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The risks of Foxconn’s model

by CKGSB Knowledge

April 8, 2012

Taiwanese manufacturer Foxconn, the world’s largest electronics contract manufacturer, which supplies to companies including Apple and Dell, has come under intense scrutiny following a series of suicides among its employees.

At least 18 Foxconn workers have attempted suicide between January 2010 and November 2011 by throwing themselves from the Foxconn building, 14 of which resulted in death. Foxconn blamed the employees’ personal issues for the deaths. Romantic troubles, family problems and loneliness were among the reasons cited by Foxconn.
Unfortunately, this situation is not limited only to Foxconn. A majority of factories operating in China also fit the same mold. Professor Teng Bingsheng, associate dean of Cheung Kong Graduate School of Business and professor of strategic management, explains that the recent tragedies highlight shortcomings in management philosophy, and suggest the need to reassess a workplace culture obsessed with efficiency at the expense of an employee’s quality of life.

“Foxconn’s management style may not have directly caused the string of suicides at the company earlier this year, but it did contribute to an environment in which pre-existing troubles simply became intolerable for some of its workers,” Teng says.

Military-Style Management

Taiwanese contract manufacturers have managed to subdue competitors that subscribe to other management styles precisely because of the startling power and efficiency of their operating model.

Teng says that their highly-disciplined ethic arose from a combination of factors: the Japanese tradition of self-sacrifice on behalf of the group, instilled in the Taiwanese people during their decades-long period as a Japanese colony; the military culture on the island, born of Taiwan’s policy of compulsory military service; and the culture of hardworking persistence fostered by Taiwan’s status as an island. These principles are the foundation of Foxconn, a pillar of Taiwanese industry.

While entry-level workers earn about 900 yuan ($132) a month, some 300,000 workers earn monthly wages of between $190 to $236, and are often forced–either by coercion or necessity–to work between 50 and 100 hours of overtime a month, according to a report conducted by the labor group Students and Scholars Against Corporate Misbehavior. But The Mail on Sunday reported in 2006 that Foxconn has been forcing workers to work long shifts (over 60 hours a week) to meet unrealistic quotas.

In response, spokesperson Arthur Huang stated, “Foxconn has provided workers with a far better environment and benefits than the manufacturing industry as a whole, yet has long strived to be a leader in corporate social responsibility and continuously pushes for improvement.”

Still, workers complain that they are overworked and suffer extreme pressure to produce under intense conditions. After work, they have nowhere to go but their dorm rooms that they share with seven other workers. The on-site dormitories, implemented under founder Terry Gou, are said to be for the well-being of Foxconn employees.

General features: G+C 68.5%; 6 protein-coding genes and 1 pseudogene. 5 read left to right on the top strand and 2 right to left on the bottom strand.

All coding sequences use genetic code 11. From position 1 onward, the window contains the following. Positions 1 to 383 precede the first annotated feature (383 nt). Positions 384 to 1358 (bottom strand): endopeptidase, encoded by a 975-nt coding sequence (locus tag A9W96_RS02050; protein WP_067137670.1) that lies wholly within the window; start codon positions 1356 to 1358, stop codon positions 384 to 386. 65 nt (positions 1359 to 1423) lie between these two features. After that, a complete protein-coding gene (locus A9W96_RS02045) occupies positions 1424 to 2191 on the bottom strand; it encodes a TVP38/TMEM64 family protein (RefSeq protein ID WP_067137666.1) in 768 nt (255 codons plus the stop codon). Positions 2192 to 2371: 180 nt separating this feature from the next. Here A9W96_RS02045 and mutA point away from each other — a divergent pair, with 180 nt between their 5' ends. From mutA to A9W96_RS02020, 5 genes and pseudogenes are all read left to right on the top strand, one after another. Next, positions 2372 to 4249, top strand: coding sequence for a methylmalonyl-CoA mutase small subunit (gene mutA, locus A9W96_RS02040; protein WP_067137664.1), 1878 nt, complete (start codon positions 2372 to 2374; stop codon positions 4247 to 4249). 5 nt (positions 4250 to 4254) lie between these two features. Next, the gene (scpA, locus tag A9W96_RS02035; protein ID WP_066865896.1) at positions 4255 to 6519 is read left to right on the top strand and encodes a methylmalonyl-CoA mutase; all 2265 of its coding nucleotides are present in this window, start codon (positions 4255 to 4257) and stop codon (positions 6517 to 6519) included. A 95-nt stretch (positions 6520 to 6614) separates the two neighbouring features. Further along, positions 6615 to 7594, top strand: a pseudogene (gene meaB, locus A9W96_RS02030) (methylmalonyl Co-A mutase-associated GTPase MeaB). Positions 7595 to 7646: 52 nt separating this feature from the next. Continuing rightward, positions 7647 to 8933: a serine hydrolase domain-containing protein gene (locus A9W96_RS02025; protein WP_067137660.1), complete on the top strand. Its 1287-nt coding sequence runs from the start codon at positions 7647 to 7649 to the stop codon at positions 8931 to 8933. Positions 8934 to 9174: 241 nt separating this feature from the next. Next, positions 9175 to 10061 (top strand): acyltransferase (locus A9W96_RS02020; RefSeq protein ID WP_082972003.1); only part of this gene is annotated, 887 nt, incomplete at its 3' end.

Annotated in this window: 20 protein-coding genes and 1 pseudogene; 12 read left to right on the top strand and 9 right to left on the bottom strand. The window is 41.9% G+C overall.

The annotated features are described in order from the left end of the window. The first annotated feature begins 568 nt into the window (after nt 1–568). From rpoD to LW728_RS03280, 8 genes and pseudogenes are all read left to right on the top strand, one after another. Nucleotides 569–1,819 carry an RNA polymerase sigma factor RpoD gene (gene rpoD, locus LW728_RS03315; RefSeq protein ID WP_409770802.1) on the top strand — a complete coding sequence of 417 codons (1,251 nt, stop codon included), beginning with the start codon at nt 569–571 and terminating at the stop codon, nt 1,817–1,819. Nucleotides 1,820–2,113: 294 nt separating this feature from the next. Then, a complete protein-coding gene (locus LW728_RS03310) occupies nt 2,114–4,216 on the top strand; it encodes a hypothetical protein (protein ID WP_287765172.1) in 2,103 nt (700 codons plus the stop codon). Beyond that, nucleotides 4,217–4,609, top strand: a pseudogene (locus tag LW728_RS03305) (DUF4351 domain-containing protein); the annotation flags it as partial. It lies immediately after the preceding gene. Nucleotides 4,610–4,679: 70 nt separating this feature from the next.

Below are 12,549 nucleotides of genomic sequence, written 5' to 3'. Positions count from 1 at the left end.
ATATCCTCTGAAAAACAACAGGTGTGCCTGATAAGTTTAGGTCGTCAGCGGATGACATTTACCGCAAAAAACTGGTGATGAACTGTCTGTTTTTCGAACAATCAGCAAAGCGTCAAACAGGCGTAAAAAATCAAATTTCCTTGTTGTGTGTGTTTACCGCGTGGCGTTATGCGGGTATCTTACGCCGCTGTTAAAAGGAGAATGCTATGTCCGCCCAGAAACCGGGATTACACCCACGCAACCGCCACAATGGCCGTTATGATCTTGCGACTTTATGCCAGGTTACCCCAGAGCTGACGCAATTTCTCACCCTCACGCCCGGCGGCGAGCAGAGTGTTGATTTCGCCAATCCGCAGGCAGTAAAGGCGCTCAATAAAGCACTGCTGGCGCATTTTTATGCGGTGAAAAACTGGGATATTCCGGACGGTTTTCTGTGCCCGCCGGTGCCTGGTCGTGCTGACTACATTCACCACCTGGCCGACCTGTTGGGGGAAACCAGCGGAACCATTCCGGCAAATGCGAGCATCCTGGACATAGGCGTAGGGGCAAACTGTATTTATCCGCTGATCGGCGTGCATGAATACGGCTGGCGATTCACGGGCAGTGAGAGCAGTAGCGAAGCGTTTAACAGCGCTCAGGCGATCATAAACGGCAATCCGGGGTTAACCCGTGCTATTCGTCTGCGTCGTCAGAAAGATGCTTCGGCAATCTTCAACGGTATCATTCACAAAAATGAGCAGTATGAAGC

The Management Problem

Teng says this method is difficult to reconcile with mainland China’s migrant worker culture. “In China, migrant workers who move far away from their families are already susceptible to feelings of loneliness and isolation, and thus all the more vulnerable to the stresses of a highly-regimented manufacturing culture.”

Lee Kuen-Yao, chairman of BenQ, another major Taiwanese electronics company, also expressed the same concerns. “Taiwan’s manufacturers are like gray wolves. But gray wolves will inevitably disappear, since the grasslands they survive on are bound to disappear.”

Teng further explains that Foxconn’s business models pose some inherent risks since the longer a supply chain is, the greater the demands on management to maintain control of the chain in its entirety.

Take Samsung as an example. Their tightly integrated model, which helped bring success in the early years, has recently hindered the company’s performance. Samsung’s competitive standing in some markets has fallen due to price fluctuations among upstream suppliers. The same could happen to Foxconn.

“The risks are especially apparent in the Chinese market, where private companies are already at a disadvantage relative to state-owned enterprises (SOEs) in terms of access to financing. SOEs can more easily secure capital to help buffer against this bullwhip effect,” says Teng.

“Still if Foxconn were to put pressure on its customers, it would only be a matter of time before it was replaced.”

Where does Foxconn go from here?

After the spate of suicides, the company offered a $30 bonus to any employee giving managers a warning about colleagues having emotional problems. In addition, wages were increased 20 percent to boost morale.
But Professor Teng says the company can do more than that. “A short-term solution is to improve working conditions and allow workers greater leeway to experience life outside the factory. But over the long term, Foxconn must consider adapting its business model to the realities of Mainland China and temper its single-minded pursuit of efficiency.”

He suggests that Foxconn should consider building new factories in the interior provinces to help reduce the stress experienced by migrant workers. Such a move would coincide with Beijing’s recent emphasis on developing industry within the interior provinces.

“For only companies that adopt a more people-centered and far-sighted business model can survive in the long term,” Teng said.

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